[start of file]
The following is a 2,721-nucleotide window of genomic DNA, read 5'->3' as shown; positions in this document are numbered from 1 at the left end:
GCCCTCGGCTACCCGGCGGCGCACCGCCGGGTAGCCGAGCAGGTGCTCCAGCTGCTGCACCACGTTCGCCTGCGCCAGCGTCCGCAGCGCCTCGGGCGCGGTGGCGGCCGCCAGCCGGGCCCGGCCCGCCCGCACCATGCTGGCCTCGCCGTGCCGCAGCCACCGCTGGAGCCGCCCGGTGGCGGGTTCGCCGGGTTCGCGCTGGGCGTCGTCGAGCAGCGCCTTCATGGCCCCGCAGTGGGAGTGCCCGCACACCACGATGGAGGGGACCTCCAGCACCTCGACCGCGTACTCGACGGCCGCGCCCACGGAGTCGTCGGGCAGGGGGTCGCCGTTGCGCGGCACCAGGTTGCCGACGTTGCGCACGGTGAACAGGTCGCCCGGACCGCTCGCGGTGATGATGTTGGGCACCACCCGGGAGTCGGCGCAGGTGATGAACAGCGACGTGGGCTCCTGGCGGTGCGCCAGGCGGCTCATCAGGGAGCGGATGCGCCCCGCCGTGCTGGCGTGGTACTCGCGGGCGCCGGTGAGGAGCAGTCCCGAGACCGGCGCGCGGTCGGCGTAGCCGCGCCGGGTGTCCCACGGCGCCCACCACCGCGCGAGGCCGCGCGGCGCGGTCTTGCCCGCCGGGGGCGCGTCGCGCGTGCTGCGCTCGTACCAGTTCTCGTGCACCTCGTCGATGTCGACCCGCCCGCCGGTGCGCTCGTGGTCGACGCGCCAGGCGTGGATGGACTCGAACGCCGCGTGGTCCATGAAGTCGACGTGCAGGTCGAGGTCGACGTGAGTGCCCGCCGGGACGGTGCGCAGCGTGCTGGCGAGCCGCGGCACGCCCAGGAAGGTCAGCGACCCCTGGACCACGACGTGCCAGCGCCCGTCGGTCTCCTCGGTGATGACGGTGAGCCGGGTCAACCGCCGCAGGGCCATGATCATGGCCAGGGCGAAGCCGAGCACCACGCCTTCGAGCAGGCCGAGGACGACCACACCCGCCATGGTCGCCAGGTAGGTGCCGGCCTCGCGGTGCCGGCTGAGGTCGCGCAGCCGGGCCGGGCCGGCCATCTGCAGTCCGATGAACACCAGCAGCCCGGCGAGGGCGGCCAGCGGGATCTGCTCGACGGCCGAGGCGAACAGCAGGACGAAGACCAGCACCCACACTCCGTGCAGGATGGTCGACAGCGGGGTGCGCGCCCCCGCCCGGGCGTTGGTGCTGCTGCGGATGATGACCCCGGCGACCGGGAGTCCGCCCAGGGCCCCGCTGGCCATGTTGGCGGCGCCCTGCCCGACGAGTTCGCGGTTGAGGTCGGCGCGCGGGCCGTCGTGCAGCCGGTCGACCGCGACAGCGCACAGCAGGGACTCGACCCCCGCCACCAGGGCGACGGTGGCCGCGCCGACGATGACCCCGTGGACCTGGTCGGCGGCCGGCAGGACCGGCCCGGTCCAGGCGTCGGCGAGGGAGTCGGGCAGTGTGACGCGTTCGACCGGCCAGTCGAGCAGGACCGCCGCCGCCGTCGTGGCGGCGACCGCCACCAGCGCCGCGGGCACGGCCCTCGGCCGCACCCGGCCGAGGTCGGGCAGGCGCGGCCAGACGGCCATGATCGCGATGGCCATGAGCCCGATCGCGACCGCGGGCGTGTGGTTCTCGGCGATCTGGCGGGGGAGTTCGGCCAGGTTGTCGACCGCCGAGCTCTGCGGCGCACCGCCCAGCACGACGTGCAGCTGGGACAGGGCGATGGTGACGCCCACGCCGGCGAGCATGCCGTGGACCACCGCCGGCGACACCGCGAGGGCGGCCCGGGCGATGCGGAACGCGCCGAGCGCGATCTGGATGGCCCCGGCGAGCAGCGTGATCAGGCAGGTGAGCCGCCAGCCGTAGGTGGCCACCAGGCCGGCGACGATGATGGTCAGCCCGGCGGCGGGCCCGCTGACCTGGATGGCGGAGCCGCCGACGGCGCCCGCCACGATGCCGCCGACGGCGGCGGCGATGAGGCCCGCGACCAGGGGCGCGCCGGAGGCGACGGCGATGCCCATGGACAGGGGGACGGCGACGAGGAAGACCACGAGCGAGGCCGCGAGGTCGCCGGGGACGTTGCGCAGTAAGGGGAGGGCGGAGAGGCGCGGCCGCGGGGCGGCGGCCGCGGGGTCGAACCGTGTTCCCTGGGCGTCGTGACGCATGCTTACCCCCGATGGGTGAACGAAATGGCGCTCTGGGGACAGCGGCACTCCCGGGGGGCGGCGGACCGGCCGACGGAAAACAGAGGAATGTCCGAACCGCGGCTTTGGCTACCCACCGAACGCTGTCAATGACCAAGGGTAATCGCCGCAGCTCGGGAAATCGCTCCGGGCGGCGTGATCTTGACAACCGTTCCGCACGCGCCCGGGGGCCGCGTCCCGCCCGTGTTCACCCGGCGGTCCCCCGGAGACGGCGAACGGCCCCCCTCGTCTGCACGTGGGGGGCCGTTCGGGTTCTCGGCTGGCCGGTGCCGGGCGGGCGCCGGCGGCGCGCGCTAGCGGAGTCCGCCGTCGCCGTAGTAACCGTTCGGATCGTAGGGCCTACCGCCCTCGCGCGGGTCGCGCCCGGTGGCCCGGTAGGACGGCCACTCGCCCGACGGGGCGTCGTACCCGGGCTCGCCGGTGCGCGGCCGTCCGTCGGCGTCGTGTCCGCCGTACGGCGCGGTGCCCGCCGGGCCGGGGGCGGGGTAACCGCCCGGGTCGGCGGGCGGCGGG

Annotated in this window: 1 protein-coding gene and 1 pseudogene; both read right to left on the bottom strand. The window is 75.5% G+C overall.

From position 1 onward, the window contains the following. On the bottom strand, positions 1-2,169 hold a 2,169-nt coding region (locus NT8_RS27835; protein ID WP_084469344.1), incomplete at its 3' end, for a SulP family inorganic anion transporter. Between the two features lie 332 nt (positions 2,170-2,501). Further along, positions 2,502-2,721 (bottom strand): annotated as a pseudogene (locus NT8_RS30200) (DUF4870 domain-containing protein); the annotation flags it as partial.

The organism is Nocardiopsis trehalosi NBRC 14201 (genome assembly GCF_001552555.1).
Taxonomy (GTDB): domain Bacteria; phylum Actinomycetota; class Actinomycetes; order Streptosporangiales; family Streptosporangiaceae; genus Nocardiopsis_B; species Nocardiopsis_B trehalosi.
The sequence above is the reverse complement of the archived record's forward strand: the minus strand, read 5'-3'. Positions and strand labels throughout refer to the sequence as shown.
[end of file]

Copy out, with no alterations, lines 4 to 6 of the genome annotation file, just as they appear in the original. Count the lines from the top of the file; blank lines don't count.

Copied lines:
From position 1 onward, the window contains the following. On the bottom strand, positions 1-2,169 hold a 2,169-nt coding region (locus NT8_RS27835; protein ID WP_084469344.1), incomplete at its 3' end, for a SulP family inorganic anion transporter. Between the two features lie 332 nt (positions 2,170-2,501). Further along, positions 2,502-2,721 (bottom strand): annotated as a pseudogene (locus NT8_RS30200) (DUF4870 domain-containing protein); the annotation flags it as partial.

The organism is Nocardiopsis trehalosi NBRC 14201 (genome assembly GCF_001552555.1).
Taxonomy (GTDB): domain Bacteria; phylum Actinomycetota; class Actinomycetes; order Streptosporangiales; family Streptosporangiaceae; genus Nocardiopsis_B; species Nocardiopsis_B trehalosi.